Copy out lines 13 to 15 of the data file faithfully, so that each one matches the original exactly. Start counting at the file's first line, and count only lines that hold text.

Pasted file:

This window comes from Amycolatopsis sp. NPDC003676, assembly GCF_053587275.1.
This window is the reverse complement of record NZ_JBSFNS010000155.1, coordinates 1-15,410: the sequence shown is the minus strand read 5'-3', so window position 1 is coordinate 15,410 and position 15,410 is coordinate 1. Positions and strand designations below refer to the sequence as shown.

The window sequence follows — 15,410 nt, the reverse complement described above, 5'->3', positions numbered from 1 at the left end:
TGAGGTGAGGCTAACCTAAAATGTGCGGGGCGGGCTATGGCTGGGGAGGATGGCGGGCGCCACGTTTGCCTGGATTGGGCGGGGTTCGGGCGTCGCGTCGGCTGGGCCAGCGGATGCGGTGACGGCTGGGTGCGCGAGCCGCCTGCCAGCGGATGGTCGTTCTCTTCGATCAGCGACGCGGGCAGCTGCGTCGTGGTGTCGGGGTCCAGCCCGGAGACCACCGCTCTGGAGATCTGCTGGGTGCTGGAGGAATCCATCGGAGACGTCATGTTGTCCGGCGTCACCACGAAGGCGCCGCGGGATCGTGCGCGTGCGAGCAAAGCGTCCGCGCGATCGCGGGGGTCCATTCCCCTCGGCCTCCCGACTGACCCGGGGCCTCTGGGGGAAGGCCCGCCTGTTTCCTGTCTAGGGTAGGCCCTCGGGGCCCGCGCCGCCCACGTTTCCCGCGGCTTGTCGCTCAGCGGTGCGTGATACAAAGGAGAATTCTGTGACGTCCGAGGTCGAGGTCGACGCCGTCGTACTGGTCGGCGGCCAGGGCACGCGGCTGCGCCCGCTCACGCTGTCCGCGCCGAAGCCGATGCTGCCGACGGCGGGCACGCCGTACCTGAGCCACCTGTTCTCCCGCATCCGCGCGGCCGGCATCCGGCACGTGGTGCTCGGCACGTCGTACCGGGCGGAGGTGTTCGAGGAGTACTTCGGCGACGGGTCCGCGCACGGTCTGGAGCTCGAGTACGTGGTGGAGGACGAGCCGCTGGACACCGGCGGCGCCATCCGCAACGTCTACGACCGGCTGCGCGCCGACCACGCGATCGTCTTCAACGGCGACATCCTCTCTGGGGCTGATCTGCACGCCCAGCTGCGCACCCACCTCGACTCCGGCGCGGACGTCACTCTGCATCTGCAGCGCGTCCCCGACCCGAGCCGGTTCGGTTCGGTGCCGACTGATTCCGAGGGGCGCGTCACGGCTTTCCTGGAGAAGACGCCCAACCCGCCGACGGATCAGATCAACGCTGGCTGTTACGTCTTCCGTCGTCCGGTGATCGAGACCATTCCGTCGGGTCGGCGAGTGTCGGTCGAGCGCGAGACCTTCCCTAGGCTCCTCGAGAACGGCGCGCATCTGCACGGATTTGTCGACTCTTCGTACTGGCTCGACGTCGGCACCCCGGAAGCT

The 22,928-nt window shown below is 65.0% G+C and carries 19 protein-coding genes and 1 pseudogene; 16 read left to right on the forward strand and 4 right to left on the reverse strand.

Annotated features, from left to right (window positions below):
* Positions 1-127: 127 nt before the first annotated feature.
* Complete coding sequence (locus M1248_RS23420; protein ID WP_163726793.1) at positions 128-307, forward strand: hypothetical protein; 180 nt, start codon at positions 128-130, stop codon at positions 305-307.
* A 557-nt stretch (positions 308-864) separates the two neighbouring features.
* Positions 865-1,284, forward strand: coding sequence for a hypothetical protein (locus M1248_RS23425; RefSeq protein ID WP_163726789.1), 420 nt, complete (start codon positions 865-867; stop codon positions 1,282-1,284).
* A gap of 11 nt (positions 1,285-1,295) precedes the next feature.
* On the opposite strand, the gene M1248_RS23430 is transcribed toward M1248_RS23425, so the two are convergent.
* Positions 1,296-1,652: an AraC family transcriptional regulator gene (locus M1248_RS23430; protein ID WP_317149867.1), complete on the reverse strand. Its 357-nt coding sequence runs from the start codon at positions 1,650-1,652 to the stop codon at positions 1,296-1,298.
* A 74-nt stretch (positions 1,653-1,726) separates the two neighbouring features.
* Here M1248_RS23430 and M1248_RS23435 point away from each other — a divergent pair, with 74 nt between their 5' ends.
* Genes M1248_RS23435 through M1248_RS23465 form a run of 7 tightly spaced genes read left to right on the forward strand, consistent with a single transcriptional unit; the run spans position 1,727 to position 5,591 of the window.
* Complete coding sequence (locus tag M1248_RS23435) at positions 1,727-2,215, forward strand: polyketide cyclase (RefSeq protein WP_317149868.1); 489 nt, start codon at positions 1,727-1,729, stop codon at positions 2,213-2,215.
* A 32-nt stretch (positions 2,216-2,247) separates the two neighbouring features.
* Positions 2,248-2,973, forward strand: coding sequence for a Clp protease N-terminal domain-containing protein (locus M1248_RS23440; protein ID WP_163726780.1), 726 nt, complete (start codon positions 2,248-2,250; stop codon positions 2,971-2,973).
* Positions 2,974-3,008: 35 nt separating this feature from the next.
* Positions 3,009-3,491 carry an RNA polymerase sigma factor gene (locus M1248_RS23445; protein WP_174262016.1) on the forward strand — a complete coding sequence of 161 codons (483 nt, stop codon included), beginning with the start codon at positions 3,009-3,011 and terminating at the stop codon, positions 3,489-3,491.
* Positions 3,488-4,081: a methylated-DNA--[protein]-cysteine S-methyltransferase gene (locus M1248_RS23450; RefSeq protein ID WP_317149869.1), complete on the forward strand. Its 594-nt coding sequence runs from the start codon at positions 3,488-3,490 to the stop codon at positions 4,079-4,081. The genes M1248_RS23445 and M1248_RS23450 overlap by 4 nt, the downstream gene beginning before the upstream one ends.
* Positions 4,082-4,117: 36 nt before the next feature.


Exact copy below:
* Positions 1,296-1,652: an AraC family transcriptional regulator gene (locus M1248_RS23430; protein ID WP_317149867.1), complete on the reverse strand. Its 357-nt coding sequence runs from the start codon at positions 1,650-1,652 to the stop codon at positions 1,296-1,298.
* A 74-nt stretch (positions 1,653-1,726) separates the two neighbouring features.
* Here M1248_RS23430 and M1248_RS23435 point away from each other — a divergent pair, with 74 nt between their 5' ends.